Once considered an obscure technology, hot-water recirculation systems are becoming a default spec in some drought-prone regions, John Vastyan reports in Plumbing & Mechanical magazine. As consumers, construction pros, and code officials look at water efficiency with a new sense of urgency, there’s a growing awareness of these systems that promise to save an estimated 12,000 to 15,000 gallons of water a year for a family of four.
Vastyan speaks with Keefer Rader, owner of Outlaw Mechanical in Albuquerque, New Mexico, who says that one the most common requests he receives is installation of domestic hot-water recirculation. “Recirc systems are code in our state for new construction, but people also realize that — because we’re in the desert — any form of water conservation is a good thing,” Rader tells Vastyan, adding that his company installs about 100 recirc systems each year. “Home and business owners don’t want to wait for the arrival of hot water because they know it’s not only scarce, but it’s also expensive to buy and to send down the drain,” he adds.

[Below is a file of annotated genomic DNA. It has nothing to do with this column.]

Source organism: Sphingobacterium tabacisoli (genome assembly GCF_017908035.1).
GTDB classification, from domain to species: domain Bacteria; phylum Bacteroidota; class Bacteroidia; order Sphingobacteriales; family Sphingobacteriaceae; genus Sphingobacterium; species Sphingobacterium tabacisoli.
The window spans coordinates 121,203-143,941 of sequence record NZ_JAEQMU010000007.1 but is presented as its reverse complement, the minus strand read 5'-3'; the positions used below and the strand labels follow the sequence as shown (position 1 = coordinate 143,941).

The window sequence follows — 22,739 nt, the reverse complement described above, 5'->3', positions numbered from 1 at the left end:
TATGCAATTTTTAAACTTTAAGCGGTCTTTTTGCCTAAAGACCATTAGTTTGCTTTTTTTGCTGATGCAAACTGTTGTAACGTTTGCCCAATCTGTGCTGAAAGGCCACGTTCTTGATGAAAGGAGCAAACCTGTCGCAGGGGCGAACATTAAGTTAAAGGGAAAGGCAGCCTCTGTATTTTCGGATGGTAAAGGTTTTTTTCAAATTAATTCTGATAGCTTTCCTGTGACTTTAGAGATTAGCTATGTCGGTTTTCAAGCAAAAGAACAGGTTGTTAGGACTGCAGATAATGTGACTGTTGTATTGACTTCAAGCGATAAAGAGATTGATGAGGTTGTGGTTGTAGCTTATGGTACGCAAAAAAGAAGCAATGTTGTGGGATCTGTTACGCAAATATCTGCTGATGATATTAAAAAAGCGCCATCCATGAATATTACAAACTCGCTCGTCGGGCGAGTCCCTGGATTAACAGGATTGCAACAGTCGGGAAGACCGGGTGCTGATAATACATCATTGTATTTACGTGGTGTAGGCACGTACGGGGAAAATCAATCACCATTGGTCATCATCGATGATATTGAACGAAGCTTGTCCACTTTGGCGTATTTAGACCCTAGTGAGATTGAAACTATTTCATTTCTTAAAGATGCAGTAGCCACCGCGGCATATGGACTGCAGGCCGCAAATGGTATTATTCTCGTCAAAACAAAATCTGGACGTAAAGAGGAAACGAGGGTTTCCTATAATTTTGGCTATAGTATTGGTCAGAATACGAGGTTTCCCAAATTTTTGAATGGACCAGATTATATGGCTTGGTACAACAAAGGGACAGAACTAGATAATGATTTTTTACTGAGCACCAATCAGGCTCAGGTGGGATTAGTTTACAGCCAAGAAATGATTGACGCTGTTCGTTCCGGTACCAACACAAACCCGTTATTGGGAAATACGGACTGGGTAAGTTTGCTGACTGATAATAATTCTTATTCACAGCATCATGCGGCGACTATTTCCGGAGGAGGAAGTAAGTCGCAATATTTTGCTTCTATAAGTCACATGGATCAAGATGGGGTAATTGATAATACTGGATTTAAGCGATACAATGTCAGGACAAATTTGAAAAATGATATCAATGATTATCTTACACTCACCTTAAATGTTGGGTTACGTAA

While homeowners say they want hot water at the tap in five seconds or less, many homeowners are stuck waiting a minute or two, and sometimes much longer, for their shower to heat up. Recirculation systems are one way to address that challenge and help your projects protect one of the planet’s most precious resources.